For young quarterbacks, schematic evolution and flexibility are keys to success

In 1998, first overall pick Peyton Manning started every single game as a rookie for the Indianapolis Colts. Manning put up big yardage numbers (3,739) while leading the league in attempts (575) and interceptions (29). Manning's adaptation to the NFL was tough for a year, but then, things obviously turned around. In a general sense, Manning's early struggles were used as further ammo by NFL sages who believed that starting a quarterback before his time was a fool's errand.

In 2011, first-overall pick Cam Newton started every single game as a rookie for the Carolina Panthers. Despite just one full season as a Division-I quarterback, Newton took the NFL by storm right away. He shattered Manning's rookie yardage record with 4,051 yards of his own, threw for a total of 854 yards in his first two games, and proved to be a devastating force in Carolina's ground game. Not only did Newton score 14 rushing touchdowns of his own, but the threat that he could take off and score at any given moment made Carolina's play-action and option rushing concepts nearly impossible to stop. Newton's successes were used by those in the know as further evidence that young quarterbacks are practically ready to roll as soon as they hit the stage at Radio City Music Hall, and Roger Goodell gives them their new NFL jerseys.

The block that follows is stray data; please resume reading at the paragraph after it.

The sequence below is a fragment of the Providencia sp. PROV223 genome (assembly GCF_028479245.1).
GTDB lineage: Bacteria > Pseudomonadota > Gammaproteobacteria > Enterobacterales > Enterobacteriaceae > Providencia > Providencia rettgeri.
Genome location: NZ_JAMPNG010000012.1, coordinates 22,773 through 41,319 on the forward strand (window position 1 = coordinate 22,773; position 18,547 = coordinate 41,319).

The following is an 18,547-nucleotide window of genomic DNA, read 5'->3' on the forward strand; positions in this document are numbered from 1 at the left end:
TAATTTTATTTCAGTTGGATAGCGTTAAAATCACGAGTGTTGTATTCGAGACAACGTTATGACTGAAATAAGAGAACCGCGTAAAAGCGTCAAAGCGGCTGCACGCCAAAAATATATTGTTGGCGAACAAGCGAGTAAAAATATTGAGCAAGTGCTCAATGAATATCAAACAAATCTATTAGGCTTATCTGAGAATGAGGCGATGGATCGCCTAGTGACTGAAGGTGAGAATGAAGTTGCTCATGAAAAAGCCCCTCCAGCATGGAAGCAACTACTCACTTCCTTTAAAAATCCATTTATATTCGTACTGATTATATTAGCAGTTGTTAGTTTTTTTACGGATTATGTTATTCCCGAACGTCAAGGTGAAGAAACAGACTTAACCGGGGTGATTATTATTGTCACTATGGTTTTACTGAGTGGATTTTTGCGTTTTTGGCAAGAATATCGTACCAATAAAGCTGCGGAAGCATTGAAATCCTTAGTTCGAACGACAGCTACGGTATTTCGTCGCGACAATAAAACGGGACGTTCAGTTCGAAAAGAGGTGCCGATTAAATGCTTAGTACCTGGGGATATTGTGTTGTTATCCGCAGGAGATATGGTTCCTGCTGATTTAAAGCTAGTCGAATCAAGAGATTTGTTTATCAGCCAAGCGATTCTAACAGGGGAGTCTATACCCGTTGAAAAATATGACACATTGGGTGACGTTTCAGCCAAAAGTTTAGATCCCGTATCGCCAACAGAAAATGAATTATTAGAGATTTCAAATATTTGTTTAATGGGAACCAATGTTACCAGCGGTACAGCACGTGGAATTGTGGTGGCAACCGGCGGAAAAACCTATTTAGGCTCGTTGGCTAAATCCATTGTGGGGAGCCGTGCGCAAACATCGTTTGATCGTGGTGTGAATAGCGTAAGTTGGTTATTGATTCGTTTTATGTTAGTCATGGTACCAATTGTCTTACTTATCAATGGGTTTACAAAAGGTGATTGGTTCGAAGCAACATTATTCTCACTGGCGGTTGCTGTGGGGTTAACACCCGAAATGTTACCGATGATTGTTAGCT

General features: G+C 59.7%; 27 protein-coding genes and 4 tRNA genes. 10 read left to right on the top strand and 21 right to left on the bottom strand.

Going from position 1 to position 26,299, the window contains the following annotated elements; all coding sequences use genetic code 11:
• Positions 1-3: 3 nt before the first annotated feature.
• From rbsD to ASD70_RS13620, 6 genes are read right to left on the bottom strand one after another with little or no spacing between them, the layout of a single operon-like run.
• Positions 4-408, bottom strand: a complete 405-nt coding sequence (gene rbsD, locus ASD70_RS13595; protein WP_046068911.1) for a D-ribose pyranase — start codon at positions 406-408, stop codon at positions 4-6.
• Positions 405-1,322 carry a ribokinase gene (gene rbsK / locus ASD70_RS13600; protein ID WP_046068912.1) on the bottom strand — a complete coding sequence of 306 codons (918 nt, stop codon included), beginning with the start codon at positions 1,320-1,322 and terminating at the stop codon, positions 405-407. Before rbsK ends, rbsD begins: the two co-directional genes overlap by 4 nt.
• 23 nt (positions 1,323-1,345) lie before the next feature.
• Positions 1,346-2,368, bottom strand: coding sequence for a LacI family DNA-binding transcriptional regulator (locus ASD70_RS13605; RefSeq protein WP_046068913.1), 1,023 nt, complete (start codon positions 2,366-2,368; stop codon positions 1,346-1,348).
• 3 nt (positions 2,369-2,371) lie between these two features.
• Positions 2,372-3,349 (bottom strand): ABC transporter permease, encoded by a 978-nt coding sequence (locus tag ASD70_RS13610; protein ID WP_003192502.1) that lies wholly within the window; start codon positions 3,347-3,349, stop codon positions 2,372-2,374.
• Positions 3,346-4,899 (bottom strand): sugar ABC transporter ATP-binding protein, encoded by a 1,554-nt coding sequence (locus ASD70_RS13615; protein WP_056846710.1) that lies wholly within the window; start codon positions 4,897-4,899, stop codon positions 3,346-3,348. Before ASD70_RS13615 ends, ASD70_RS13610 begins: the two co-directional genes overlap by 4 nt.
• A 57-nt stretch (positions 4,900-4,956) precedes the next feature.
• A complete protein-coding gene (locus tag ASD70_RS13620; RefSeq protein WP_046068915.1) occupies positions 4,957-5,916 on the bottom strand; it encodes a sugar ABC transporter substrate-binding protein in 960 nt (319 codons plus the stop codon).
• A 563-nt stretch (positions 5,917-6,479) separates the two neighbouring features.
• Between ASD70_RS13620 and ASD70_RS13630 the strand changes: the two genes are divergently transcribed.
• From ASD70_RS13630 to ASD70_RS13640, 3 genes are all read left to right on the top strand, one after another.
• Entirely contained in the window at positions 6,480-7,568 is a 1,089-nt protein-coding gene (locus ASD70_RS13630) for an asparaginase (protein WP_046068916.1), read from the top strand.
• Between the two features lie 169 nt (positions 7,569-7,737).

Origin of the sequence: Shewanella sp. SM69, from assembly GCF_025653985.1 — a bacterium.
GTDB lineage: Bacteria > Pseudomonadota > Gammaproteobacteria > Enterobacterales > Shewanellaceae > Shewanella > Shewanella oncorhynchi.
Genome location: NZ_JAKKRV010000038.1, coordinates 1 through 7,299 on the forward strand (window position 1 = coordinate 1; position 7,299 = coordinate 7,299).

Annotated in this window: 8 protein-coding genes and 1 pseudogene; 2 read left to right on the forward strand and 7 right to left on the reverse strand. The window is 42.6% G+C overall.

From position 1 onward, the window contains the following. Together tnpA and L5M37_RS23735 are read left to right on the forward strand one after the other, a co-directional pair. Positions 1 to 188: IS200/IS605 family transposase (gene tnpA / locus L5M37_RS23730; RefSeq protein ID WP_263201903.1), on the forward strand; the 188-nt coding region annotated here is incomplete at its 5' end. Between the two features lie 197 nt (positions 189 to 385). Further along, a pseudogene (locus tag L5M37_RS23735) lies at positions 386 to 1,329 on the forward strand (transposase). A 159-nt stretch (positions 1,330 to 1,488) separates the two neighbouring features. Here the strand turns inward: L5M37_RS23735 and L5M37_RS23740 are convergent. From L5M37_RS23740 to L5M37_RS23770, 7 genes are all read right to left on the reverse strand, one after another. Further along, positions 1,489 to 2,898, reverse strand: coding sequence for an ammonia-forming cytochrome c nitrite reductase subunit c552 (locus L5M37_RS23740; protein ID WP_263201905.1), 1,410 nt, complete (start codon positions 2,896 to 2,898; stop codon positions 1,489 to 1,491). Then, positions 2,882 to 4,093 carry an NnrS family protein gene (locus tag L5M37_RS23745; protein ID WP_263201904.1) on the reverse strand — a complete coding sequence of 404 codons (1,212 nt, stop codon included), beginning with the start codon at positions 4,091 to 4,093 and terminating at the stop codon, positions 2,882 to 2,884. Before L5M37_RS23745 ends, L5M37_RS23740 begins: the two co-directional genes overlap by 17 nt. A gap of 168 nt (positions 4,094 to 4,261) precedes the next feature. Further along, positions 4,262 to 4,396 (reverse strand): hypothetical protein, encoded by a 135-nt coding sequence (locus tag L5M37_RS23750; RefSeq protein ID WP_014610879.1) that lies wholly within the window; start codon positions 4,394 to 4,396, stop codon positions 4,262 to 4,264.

Clearly, that's the trend in 2012.

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According to the Elias Sports Bureau, no more than three rookie quarterbacks have ever started the first game any NFL season, and that hasn't happened since before the 1970 AFL-NFL merger, in 1968 and 1969. Today, there will be five such quarterbacks -- Andrew Luck of the Indianapolis Colts, Robert Griffin III of the Washington Redskins, Ryan Tannehill of the Miami Dolphins, Brandon Weeden of the Cleveland Browns, and Russell Wilson of the Seattle Seahawks. All but Wilson were first-round picks, and though Luck and Griffin were the prohibitive favorites to start for their new NFL teams right away as the first and second overall picks in the 2012 NFL Draft, the other three rookies had to fight through varying degrees of competition to get those spots.